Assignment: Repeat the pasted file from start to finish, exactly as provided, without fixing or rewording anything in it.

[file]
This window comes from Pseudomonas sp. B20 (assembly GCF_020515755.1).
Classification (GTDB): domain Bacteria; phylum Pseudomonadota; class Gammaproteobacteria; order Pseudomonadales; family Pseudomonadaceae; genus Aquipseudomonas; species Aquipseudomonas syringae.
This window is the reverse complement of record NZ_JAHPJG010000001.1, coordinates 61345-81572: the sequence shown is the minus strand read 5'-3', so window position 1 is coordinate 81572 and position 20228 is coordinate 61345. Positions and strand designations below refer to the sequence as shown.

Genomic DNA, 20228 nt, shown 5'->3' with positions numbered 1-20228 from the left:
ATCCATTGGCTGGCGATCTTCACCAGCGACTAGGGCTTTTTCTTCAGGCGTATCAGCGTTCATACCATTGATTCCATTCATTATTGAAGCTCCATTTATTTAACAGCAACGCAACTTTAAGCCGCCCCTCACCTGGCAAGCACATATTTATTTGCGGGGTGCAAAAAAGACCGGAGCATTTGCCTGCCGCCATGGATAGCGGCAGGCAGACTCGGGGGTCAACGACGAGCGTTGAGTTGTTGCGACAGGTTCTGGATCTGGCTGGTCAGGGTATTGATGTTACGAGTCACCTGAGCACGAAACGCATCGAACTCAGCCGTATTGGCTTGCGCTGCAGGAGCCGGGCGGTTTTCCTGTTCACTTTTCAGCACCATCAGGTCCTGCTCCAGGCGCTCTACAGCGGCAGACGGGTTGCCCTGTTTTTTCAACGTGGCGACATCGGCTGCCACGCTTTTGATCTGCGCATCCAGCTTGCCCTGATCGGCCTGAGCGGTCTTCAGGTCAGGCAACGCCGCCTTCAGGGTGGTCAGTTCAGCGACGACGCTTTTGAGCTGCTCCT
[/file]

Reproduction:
This window comes from Pseudomonas sp. B20 (assembly GCF_020515755.1).
Classification (GTDB): domain Bacteria; phylum Pseudomonadota; class Gammaproteobacteria; order Pseudomonadales; family Pseudomonadaceae; genus Aquipseudomonas; species Aquipseudomonas syringae.
This window is the reverse complement of record NZ_JAHPJG010000001.1, coordinates 61345-81572: the sequence shown is the minus strand read 5'-3', so window position 1 is coordinate 81572 and position 20228 is coordinate 61345. Positions and strand designations below refer to the sequence as shown.

Genomic DNA, 20228 nt, shown 5'->3' with positions numbered 1-20228 from the left:
ATCCATTGGCTGGCGATCTTCACCAGCGACTAGGGCTTTTTCTTCAGGCGTATCAGCGTTCATACCATTGATTCCATTCATTATTGAAGCTCCATTTATTTAACAGCAACGCAACTTTAAGCCGCCCCTCACCTGGCAAGCACATATTTATTTGCGGGGTGCAAAAAAGACCGGAGCATTTGCCTGCCGCCATGGATAGCGGCAGGCAGACTCGGGGGTCAACGACGAGCGTTGAGTTGTTGCGACAGGTTCTGGATCTGGCTGGTCAGGGTATTGATGTTACGAGTCACCTGAGCACGAAACGCATCGAACTCAGCCGTATTGGCTTGCGCTGCAGGAGCCGGGCGGTTTTCCTGTTCACTTTTCAGCACCATCAGGTCCTGCTCCAGGCGCTCTACAGCGGCAGACGGGTTGCCCTGTTTTTTCAACGTGGCGACATCGGCTGCCACGCTTTTGATCTGCGCATCCAGCTTGCCCTGATCGGCCTGAGCGGTCTTCAGGTCAGGCAACGCCGCCTTCAGGGTGGTCAGTTCAGCGACGACGCTTTTGAGCTGCTCCT